Mining companies which operate in Finland are required to pay corporate income taxes (20 per cent), a value added tax (24 per cent) on goods and services, and exploration and excavation fees to the landowners. Also, private parties have to pay a transfer-of-assets tax and real estate tax in the event that the private party acquires real estate in Finland.
If a mining permit holder does not own the surface rights to the mining area, the mining permit holder has to pay an annual excavation fee to the landowners. There are no tax or financial breaks given to junior mining companies necessary to attract and undertake the very risky business of exploration. Finland, however, does not levy royalties on mining companies.
In contrast to many other countries, Finland also has many high-class geological databases available on the internet. The infrastructure and availability of skilled subcontractors and labour is generally considered to be good. In addition, the public sector provides many services for the mining and exploration industry that are not provided in other countries and, therefore, companies do not have to incur large costs for these services.
Reservation, exploration and mining permits are granted by the Mining Authority, which also supervises and enforces compliance with the applicable legislation. All mining operations are subject to the requirements of Finnish environmental legislation and mining is only possible if the applicant is granted an environmental permit.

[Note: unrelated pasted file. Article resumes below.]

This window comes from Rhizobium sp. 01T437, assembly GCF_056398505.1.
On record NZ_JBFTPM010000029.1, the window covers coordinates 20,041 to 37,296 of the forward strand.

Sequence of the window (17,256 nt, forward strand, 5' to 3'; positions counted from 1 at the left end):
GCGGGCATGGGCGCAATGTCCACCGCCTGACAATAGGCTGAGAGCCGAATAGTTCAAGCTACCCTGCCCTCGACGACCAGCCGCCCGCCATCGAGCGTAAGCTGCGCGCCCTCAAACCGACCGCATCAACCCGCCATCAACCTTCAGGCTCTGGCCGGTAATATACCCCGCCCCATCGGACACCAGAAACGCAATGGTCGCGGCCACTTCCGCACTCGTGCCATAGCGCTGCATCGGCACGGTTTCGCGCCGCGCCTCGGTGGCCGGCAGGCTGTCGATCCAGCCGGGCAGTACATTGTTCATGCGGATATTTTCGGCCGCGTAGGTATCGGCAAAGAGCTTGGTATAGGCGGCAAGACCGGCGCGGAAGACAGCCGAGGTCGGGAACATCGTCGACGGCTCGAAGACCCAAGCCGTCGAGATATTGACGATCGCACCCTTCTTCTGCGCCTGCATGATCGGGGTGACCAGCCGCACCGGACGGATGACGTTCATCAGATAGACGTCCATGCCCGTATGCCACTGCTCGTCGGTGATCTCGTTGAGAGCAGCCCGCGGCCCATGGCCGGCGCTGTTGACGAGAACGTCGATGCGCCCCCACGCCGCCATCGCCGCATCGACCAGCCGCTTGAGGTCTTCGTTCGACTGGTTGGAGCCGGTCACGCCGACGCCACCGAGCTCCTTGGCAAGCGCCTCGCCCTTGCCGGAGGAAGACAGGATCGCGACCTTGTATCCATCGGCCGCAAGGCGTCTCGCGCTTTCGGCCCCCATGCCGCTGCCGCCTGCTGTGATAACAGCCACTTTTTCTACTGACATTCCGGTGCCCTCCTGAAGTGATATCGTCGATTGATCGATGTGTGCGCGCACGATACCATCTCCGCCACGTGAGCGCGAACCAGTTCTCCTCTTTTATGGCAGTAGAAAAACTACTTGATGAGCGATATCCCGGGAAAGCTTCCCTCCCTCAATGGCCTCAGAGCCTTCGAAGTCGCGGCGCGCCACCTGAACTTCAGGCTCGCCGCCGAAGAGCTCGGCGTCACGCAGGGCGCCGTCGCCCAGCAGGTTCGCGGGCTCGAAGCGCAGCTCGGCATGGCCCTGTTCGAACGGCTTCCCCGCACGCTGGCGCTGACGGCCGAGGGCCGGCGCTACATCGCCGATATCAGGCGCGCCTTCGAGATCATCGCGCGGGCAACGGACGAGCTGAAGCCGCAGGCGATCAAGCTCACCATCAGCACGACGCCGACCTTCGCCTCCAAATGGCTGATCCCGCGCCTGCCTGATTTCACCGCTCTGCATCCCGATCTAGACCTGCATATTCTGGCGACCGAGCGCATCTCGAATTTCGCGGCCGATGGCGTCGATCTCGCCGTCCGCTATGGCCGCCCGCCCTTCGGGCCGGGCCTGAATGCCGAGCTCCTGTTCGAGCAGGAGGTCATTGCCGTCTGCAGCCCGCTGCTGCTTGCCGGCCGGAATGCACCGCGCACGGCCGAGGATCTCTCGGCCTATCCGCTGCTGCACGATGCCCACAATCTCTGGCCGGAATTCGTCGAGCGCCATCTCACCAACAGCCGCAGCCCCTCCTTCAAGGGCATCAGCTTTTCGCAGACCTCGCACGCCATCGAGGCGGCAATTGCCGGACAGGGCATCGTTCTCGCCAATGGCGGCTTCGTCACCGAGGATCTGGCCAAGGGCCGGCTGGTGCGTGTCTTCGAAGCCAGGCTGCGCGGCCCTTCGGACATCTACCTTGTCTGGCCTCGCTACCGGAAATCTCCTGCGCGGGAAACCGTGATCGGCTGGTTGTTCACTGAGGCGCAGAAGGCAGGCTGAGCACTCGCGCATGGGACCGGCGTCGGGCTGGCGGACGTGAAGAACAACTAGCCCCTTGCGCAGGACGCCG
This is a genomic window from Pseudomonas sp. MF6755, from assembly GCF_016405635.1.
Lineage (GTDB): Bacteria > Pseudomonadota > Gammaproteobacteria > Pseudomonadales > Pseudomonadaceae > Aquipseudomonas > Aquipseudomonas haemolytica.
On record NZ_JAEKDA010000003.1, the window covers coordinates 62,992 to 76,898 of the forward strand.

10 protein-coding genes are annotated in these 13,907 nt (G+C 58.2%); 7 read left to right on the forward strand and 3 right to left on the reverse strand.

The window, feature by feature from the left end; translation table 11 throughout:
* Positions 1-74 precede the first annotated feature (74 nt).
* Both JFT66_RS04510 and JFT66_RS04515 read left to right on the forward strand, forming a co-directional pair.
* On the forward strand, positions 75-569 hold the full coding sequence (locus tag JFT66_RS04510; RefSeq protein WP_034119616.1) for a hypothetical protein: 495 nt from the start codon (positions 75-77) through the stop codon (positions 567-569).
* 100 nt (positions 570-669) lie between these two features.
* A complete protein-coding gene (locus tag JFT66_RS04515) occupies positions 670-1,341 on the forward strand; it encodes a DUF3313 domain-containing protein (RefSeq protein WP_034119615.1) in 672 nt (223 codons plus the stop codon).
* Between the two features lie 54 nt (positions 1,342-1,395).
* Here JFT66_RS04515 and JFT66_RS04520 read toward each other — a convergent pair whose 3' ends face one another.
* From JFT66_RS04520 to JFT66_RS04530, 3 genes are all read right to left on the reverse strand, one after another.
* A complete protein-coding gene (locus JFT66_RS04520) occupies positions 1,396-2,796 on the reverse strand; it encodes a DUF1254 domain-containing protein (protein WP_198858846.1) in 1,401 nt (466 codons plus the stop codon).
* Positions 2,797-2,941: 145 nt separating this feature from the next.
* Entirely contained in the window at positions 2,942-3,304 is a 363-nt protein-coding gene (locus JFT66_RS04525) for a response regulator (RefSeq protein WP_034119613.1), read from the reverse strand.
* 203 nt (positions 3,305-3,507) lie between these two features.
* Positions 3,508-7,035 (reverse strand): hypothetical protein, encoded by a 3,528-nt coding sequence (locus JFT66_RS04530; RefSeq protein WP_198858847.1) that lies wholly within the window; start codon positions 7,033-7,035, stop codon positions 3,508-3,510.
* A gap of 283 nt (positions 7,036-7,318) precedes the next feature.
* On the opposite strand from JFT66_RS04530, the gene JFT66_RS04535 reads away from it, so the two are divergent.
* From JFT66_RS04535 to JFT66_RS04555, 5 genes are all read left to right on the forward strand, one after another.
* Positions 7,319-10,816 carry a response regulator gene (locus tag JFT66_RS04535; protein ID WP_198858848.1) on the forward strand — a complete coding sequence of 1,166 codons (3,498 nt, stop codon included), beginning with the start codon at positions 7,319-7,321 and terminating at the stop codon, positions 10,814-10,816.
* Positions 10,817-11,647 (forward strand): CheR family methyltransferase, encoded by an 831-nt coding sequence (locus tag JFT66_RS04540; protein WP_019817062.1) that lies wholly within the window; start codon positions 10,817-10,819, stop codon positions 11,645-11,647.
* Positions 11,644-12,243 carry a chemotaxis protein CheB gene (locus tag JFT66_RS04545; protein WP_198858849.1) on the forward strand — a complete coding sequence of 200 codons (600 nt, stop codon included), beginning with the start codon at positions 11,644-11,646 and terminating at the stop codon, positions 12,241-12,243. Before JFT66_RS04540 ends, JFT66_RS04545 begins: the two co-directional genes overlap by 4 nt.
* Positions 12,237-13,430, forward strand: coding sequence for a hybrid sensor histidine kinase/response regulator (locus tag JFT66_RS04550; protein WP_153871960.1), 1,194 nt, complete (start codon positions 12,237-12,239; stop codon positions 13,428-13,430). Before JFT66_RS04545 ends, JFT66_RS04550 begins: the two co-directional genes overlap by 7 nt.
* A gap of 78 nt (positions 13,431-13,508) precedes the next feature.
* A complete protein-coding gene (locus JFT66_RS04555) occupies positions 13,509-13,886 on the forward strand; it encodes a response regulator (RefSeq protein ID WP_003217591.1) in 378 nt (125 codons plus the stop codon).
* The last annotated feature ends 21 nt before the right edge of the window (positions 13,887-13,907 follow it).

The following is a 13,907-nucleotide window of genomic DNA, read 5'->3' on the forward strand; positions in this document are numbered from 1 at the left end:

Exploration permits are granted on a first-to-file basis by the Mining Authority. The term of the exploration permit is up to four years with three-year extensions and a total term limited to fifteen years. The permit holder has the right to conduct geological surveying and other research necessary for establishing the location, shape, orientation and exploitability of a mineral deposit.
Finland, the new Klondike
With respect to precious metals, Finland is now viewed as the new Klondike. Hundreds of gold deposits in a variety of mineralization styles are said to be present in Finland. In recent years, it has been gold that has attracted attention to the area even more than the base metals that have been mined here for centuries. This country is now viewed as one of the best in Europe as far as potential for continued gold production in the coming decades. Several Canadian gold mining companies, including Agnico Eagle, Aurion Resources, Mawson Resources and Firesteel Resources, have purchased properties in Finland.
In northern Finland, Agnico Eagle’s Kittila mine is the largest gold producer in Europe and is expected to continue to operate until 2034. The Kittila mine is close to Aurion Resources’ Kutuvuoma mine, which Aurion is developing in partnership with B2Gold. Mawson Gold has teamed up with Goldcorp to implement a drilling program on its high grade Rompas project, which is just south of the Arctic Circle.
Firesteel Resources has purchased a previously producing gold mine at Laiva, located in southern Finland. This open pit mine has all its required permits and Firesteel is planning to bring it into production in August of this year. Firesteel anticipates that its expertise will enable it to generate greater rates of recovery, plant utilization and revenue given its improvements to the milling equipment which include better crushing, leaching, grinding and cyanide recovery processes than the previous mine operator.
All four Canadian companies are benefiting from Finland’s low power rates, well developed infrastructure, a skilled workforce and an encouraging mining regulatory regime.